Such riveting details in Kyles' saga fill the pages of Horne's book, one that began with his assignment at The Times-Picayune to examine the men and families caught up in the rash of homicides threatening the city in the mid-1990s. It resulted in hundreds of hours of interviews with dozens of people connected to Kyles and his case. Horne and Kyles eventually forged a friendship, reaching a point familiar enough for Horne to host Kyles and his family at his weekend home in rural Mississippi.

"We're pretty good friends now," Horne says. "Curtis is a remarkably canny guy, very articulate. He's somewhat traumatized by what's been through, and he's having some difficulty getting traction back in civilian life. He's an interesting person.

"I was very interested in understanding a guy like Curtis Kyles," Horne says. "Whether he was a killer or not, he was certainly from the criminal class. I was intrigued to get into somebody like that's head."

The understanding is described to readers of Desire Street with passages about Kyles' troubled youth, when he stole cars for an adrenaline high and sought out father figures with guns. "Curtis was able to explain himself fully to a middle-class white like myself," Horne says. "He was an excellent teacher. His life is rich in detail."

Typical of good reporting, Horne's writing lays the facts bare and allows the reader to determine guilt or innocence in this case. The main pursuit in Desire Street is the story itself, in the vain of crime books such as In Cold Blood, Truman Capote's story of a killing in Kansas that today still stands as the genre's standard-bearer. However, more parallels might be drawn to John Berendt's Midnight in the Garden of Good and Evil, because of the crime's Southern gothic elements. "New Orleans is a character that stands above anybody else in shaping this story," Horne says.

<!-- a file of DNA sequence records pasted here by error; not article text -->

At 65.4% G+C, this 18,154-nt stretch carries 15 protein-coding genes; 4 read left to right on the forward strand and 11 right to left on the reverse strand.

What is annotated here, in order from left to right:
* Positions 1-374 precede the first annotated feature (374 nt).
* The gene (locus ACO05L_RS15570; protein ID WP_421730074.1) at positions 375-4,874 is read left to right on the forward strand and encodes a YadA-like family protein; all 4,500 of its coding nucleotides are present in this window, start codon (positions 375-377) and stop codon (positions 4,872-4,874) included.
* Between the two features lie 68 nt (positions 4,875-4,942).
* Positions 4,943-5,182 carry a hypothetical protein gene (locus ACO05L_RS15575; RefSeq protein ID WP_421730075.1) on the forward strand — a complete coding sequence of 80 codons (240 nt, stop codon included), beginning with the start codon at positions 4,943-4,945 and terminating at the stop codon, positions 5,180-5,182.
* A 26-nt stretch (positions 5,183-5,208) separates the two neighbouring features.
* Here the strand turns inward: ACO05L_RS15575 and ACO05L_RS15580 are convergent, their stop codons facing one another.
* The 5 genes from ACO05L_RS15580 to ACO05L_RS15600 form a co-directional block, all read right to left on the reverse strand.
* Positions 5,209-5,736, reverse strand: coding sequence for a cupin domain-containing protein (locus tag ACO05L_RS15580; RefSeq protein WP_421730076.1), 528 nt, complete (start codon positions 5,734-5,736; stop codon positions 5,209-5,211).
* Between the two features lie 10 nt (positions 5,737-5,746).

Such character development is one of many joys Horne found in his first book, a departure from his typical writing and editing. "It was a great discovery for me to learn how accommodating a book length is," he says. "It's tremendously freeing to be given space to fully explore my thoughts and follow ideas through to their end. I enjoyed it; it was great fun." That element of fun, however, doesn't erase the bitter lessons Desire Street offers. They are lessons that still scar Horne's friend and his city. "Let's face it: What happened to Curtis Kyles would not have happened to a white," Horne says. "And it leaves you wondering: In cases like this, the ones that stink to high heaven, do they get the right guy, or do they just grab the first available young black kid?"

click to enlarge "Race infuses the case in every way," Desire Street author Jed Horne says of the murder trials of Curtis Kyles. "Just like it infuses life in New Orleans today; not always malignantly, but always there."
  • "Race infuses the case in every way," Desire Street author Jed Horne says of the murder trials of Curtis Kyles. "Just like it infuses life in New Orleans today; not always malignantly, but always there."